This is the stuff of a Whitehall Farce.
The very day that the latest version of the UK Government says it is going to take the shackles off prospecting for onshore shale gas, one of the putative industry’s most respected figures states unequivocally that shale gas extraction won’t work here.
That uber-arrogant “Lord Snooty” of the Commons, Jacob Rees-Mogg has brayed that nothing is going to get in his way. The moratorium on shale gas prospecting is to be lifted.
Indeed, after the Budget of September 23, the Business Secretary accused those who oppose fracking of ‘hysteria’ and ‘ludditery’ and said prospecting for shale gas was in the ‘national interest’!
By that he meant England’s interest.
Rees-Mogg even stupidly claimed that opponents were being funded by the Kremlin.
He appeared to pay zero attention to the fact that, that very same day, the geologist behind Cuadrilla Resources, 6, warned that hunting for shale gas onshore in Britain would not help with the energy price crisis and would not be possible on any meaningful scale.
Cuadrilla Resources was founded by Cornelius in 2007 and hit the headlines for all the wrong reasons several years ago when it attempted to drill the UK’s first commercial onshore hydraulically fractured wells in Lancashire over the period 2011-18, stirring up massive opposition because of the seismic shocks associated with that programme.
“I don’t think there is any chance of fracking in the UK in the near term,” Cornelius told the Guardian newspaper.
Despite encouraging studies carried out by British Geological Survey, including its 2013 report, Cornelius has now warned: “No sensible investors” would take the risk of embarking on large projects here.
“It’s very challenging geology, compared with North America. “It is “heavily faulted and compartmentalised”.
While he did not rule out the potential for limited localised successes, Cornelius warned: “They will never be at scale, because the capital costs are a huge issue.”
That is one hell of an admission given that this appears to be at odds with Francis Egan, Current CEO of Cuadrilla.
As for British Geological Survey, one can sense deepening concern at the agency that the optimistic shale gas story peddled at the start of the 1990s is not the top seller that it had hoped for.
This year, at the behest of the government, BGS published an update report that admits concern.
“This report concludes that forecasting the occurrence of large earthquakes and their expected magnitude is complex and remains a scientific challenge.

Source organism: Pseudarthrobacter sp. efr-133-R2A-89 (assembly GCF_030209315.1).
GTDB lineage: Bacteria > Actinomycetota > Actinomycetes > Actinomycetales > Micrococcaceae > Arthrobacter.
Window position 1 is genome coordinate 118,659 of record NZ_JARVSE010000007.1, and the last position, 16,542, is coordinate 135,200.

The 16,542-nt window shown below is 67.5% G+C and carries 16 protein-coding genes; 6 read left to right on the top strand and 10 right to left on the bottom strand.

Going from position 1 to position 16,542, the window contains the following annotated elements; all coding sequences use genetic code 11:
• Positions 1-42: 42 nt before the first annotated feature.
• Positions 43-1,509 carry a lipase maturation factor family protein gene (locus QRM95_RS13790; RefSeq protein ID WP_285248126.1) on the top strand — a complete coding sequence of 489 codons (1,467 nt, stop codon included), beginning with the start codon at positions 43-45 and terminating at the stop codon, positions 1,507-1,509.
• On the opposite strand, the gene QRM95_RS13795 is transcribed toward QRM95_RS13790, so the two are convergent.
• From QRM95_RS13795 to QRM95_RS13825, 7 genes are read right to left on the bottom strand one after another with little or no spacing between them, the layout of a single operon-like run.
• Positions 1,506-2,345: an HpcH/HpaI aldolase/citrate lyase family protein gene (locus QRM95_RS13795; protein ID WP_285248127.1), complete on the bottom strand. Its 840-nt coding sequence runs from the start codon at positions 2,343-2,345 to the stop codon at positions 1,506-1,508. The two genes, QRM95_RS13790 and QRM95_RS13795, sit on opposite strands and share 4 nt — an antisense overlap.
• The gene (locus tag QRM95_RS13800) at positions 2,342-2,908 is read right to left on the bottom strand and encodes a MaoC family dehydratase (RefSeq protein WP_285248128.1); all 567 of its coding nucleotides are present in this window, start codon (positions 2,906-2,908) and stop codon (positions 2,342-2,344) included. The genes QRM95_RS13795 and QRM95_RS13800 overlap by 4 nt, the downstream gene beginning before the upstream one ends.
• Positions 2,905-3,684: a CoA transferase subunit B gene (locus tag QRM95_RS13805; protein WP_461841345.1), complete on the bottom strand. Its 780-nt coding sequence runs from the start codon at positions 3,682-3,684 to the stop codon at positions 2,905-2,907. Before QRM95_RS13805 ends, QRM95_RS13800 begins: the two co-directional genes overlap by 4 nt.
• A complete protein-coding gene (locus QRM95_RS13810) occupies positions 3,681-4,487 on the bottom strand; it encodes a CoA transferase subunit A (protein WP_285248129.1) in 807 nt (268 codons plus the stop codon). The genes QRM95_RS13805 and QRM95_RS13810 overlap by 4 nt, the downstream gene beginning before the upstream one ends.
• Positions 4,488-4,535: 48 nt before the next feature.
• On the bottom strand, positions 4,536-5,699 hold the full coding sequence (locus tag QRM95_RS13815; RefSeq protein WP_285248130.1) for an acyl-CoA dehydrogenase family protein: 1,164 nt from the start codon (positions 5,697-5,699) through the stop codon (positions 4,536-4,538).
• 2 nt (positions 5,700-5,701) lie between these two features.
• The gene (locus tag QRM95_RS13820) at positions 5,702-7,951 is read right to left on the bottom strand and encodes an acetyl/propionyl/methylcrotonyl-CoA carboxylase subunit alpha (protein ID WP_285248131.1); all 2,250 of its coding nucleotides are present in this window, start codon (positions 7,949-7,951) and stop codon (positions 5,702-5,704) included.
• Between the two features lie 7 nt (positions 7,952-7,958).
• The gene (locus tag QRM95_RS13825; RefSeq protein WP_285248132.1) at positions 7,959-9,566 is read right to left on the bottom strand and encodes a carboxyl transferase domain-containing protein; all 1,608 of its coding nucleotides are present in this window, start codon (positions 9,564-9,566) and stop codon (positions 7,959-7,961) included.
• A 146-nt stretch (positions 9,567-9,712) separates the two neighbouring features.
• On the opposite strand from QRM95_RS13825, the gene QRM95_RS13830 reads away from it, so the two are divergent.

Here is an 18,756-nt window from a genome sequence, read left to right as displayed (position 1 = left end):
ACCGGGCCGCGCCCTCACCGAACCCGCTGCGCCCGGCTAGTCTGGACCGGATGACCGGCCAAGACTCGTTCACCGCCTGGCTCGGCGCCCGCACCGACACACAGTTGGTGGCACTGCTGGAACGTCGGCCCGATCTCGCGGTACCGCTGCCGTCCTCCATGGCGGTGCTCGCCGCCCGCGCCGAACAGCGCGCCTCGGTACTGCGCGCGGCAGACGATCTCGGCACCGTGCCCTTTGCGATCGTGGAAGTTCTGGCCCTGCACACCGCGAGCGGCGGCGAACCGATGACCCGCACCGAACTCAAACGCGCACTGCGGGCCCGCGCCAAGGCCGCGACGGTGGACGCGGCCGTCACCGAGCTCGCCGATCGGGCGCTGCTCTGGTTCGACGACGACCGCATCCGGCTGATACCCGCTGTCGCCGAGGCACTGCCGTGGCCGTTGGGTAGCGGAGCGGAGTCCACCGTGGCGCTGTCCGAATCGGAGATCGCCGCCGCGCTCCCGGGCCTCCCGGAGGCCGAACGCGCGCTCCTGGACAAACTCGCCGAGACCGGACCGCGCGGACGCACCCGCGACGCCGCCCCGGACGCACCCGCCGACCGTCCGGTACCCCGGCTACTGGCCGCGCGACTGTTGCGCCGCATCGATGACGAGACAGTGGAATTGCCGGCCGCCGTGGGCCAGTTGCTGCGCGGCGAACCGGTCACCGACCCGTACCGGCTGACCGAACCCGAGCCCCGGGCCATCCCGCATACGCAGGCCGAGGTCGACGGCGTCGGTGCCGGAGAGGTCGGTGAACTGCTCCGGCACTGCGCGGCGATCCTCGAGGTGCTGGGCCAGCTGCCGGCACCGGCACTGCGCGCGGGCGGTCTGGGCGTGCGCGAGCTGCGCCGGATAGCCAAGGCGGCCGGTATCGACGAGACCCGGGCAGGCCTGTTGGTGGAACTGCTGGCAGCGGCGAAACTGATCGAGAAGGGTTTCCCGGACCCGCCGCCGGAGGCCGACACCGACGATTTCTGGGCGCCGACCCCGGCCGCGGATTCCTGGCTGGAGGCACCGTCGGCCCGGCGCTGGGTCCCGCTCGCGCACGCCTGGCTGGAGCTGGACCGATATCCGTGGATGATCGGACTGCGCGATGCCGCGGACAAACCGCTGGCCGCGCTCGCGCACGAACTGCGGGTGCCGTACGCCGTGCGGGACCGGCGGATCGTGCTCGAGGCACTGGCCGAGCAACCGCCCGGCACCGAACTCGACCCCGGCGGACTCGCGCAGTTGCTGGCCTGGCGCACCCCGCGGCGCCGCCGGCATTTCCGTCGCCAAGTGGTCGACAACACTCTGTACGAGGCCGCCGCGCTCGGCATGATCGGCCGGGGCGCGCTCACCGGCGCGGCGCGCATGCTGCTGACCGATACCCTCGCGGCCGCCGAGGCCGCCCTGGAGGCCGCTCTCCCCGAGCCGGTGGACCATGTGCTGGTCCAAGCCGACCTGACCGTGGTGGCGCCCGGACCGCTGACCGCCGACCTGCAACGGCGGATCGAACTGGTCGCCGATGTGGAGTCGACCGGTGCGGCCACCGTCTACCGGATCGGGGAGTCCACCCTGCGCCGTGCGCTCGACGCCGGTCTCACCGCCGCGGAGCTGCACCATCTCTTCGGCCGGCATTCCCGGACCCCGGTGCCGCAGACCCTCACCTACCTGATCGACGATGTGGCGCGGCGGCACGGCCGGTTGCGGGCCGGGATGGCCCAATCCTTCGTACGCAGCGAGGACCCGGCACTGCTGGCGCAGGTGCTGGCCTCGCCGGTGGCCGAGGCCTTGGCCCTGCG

“As a result, our ability to evaluate and mitigate risks from hydraulic fracturing-induced seismicity and predict the occurrence of larger earthquakes during hydraulic fracturing operations is also a challenge.”
On the subject of contamination risk, the UK Groundwater Forum warns: “Groundwater may be potentially contaminated by extraction of shale gas both from the constituents of shale gas itself, from the formulation and deep injection of water containing a cocktail of additives used for hydraulic fracturing and from flowback water which may have a high content of saline formation water.”
But in 2018, BGS said it had developed a methodology for assessing the level of risk posed to aquifers across England and came to the following conclusion: “Most aquifers were rated as being at low risk from contamination. There were occasional instances of medium to low risk ratings for important aquifers with a smaller separation from the oil and gas sources.
“Medium/high risk groups occur rarely, where important aquifers overlie shale gas and coal bed methane activities. There are no potential receptors in the high risk group in the case studies.”
They had better be right. England is a very crowded place; its water resources are under massive pressure and, at the surface, suffering massive contamination because, scandalously, government has allowed water companies to ride roughshod.
Add shale gas extraction mistakes to that list and the cocktail becomes even more dangerous.
At the invitation of BGS, Ian Davey, senior specialist from the Environment Agency has stuck his neck out by saying: “This tool should help identify vulnerable areas at an early stage and ensure that our groundwater remains protected. We will not issue permits unless a company can demonstrate how it will provide the high level of protection required.”
But, with reports that it is all over the shop in what it does, can the EA be trusted? Bear in mind the massive budget cut imposed on parent Defra by now PM Liz Truss when she was in charge.
Happily, here in Scotland, so long as the SNP is in power shale won’t happen. It seems we are safe from the Jacob Rees-Moggs of this world; not forgetting Truss, who is also pro-shale.